Caused by infection with a type of human papillomavirus (HPV), warts are unsightly, small rough growths on the skin. While warts can affect any area of the skin, they most commonly appear on hands and feet. Although most warts are harmless, there are several different types of wart. Types of wart include the common wart (verruca vulgaris), flat wart (verruca plana), plantar wart (verruca plantaris), filiform or digitate wart, periungual wart and genital wart. While genital warts affect the skin of an around the genitalia, the other types of wart usually appear on only specific areas of the skin.
Wart Removal Procedure Options
Although some GPs offer wart removal procedures paid for by the NHS, in most areas of the UK this is no longer the case. Depending on where the wart/s are located, you will have a choice of options for the wart removal procedures.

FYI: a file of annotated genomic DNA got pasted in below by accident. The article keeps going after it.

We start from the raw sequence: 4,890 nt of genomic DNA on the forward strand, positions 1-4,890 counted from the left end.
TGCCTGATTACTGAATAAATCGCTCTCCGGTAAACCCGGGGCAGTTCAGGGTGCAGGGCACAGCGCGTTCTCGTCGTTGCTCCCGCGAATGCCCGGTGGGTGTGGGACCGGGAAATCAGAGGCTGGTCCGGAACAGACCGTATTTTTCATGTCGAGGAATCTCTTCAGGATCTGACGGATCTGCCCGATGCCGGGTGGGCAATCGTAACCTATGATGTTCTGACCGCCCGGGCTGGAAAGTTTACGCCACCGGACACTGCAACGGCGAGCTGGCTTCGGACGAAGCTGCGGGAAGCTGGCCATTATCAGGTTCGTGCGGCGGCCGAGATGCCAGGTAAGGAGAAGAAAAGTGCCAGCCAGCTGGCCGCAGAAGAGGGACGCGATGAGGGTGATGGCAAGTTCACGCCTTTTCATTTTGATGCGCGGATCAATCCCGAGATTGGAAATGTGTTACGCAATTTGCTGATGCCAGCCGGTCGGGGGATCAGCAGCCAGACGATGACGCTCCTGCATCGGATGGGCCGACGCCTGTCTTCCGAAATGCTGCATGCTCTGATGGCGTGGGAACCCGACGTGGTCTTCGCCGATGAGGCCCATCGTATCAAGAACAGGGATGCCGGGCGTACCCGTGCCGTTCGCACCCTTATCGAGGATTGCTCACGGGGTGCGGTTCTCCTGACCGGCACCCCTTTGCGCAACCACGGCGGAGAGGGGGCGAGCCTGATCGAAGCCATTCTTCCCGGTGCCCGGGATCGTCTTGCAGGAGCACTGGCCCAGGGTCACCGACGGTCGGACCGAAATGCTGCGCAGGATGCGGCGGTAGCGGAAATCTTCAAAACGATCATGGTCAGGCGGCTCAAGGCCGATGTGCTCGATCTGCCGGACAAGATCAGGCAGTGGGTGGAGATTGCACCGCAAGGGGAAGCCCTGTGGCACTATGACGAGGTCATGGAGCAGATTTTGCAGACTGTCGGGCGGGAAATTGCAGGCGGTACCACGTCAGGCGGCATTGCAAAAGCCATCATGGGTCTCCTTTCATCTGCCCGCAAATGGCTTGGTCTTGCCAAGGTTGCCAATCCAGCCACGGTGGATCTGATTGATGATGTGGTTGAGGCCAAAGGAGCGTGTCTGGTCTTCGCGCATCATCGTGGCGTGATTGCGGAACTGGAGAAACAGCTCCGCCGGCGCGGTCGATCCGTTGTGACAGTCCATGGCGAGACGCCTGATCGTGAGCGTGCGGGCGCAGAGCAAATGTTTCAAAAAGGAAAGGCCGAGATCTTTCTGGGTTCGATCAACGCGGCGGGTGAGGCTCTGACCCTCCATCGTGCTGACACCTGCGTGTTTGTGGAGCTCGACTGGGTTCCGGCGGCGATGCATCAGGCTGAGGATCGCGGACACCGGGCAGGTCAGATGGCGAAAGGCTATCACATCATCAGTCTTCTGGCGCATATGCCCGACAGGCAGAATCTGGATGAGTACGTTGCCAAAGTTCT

The easiest and most convenient option is that of cryotherapy. Using a specialist gun, a thin film of liquid nitrogen is sprayed directly on the wart. Reaching temperatures between -20ºC and -30ºC, the liquid nitrogen freezes the skin and kills the virus. After a period of scabbing, the warts then simply fall off. Another option is the use of a Hyfrecator.
A low-powered electric current is applied on the wart and surrounding skin to destroy affected tissue directly. Second only to cryotherapy, hyfrecator wart removal procedures leave skin intact and reduce the possibility of lasting skin scarring.
Using pulse dye or carbon dioxide lasers, the treatment is considered less destructive with a greater likelihood of healing without scarring. While carbon dioxide lasers require a local anaesthetic, pulse dye lasers do not require sedation or even local anaesthetic.
Wart curettage involves the use of a sharp scalpel to excise or shave the wart from the skin’s surface. Requiring local anaesthetic, another downside to curettage is that the possibility of scarring is increased compared to the options listed above.